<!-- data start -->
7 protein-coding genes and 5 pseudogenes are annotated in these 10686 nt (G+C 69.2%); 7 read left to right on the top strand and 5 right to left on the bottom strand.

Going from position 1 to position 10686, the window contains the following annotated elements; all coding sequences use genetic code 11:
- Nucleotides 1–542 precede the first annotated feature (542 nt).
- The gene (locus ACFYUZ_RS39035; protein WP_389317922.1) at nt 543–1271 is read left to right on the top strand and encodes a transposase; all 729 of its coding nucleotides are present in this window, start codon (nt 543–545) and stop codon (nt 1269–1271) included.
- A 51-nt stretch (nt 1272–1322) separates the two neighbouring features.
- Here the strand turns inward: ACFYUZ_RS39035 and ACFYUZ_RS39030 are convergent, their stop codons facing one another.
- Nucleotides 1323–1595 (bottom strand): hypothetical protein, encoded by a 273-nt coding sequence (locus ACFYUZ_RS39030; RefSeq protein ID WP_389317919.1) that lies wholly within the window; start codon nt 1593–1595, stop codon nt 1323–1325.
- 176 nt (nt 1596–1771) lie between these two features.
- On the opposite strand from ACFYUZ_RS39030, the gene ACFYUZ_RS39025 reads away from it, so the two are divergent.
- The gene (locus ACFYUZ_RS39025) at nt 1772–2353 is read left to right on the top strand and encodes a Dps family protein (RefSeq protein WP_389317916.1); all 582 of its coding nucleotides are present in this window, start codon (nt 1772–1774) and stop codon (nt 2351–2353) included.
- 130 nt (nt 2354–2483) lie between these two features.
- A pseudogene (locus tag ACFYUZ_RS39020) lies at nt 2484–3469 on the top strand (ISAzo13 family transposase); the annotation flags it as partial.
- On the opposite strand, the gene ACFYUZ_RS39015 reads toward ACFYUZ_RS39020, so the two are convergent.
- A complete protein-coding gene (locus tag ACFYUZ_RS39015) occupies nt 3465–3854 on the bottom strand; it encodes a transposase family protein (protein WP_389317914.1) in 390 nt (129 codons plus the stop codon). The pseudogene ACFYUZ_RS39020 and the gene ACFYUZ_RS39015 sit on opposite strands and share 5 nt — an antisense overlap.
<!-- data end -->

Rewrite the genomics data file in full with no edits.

7 protein-coding genes and 5 pseudogenes are annotated in these 10686 nt (G+C 69.2%); 7 read left to right on the top strand and 5 right to left on the bottom strand.

Going from position 1 to position 10686, the window contains the following annotated elements; all coding sequences use genetic code 11:
- Nucleotides 1–542 precede the first annotated feature (542 nt).
- The gene (locus ACFYUZ_RS39035; protein WP_389317922.1) at nt 543–1271 is read left to right on the top strand and encodes a transposase; all 729 of its coding nucleotides are present in this window, start codon (nt 543–545) and stop codon (nt 1269–1271) included.
- A 51-nt stretch (nt 1272–1322) separates the two neighbouring features.
- Here the strand turns inward: ACFYUZ_RS39035 and ACFYUZ_RS39030 are convergent, their stop codons facing one another.
- Nucleotides 1323–1595 (bottom strand): hypothetical protein, encoded by a 273-nt coding sequence (locus ACFYUZ_RS39030; RefSeq protein ID WP_389317919.1) that lies wholly within the window; start codon nt 1593–1595, stop codon nt 1323–1325.
- 176 nt (nt 1596–1771) lie between these two features.
- On the opposite strand from ACFYUZ_RS39030, the gene ACFYUZ_RS39025 reads away from it, so the two are divergent.
- The gene (locus ACFYUZ_RS39025) at nt 1772–2353 is read left to right on the top strand and encodes a Dps family protein (RefSeq protein WP_389317916.1); all 582 of its coding nucleotides are present in this window, start codon (nt 1772–1774) and stop codon (nt 2351–2353) included.
- 130 nt (nt 2354–2483) lie between these two features.
- A pseudogene (locus tag ACFYUZ_RS39020) lies at nt 2484–3469 on the top strand (ISAzo13 family transposase); the annotation flags it as partial.
- On the opposite strand, the gene ACFYUZ_RS39015 reads toward ACFYUZ_RS39020, so the two are convergent.
- A complete protein-coding gene (locus tag ACFYUZ_RS39015) occupies nt 3465–3854 on the bottom strand; it encodes a transposase family protein (protein WP_389317914.1) in 390 nt (129 codons plus the stop codon). The pseudogene ACFYUZ_RS39020 and the gene ACFYUZ_RS39015 sit on opposite strands and share 5 nt — an antisense overlap.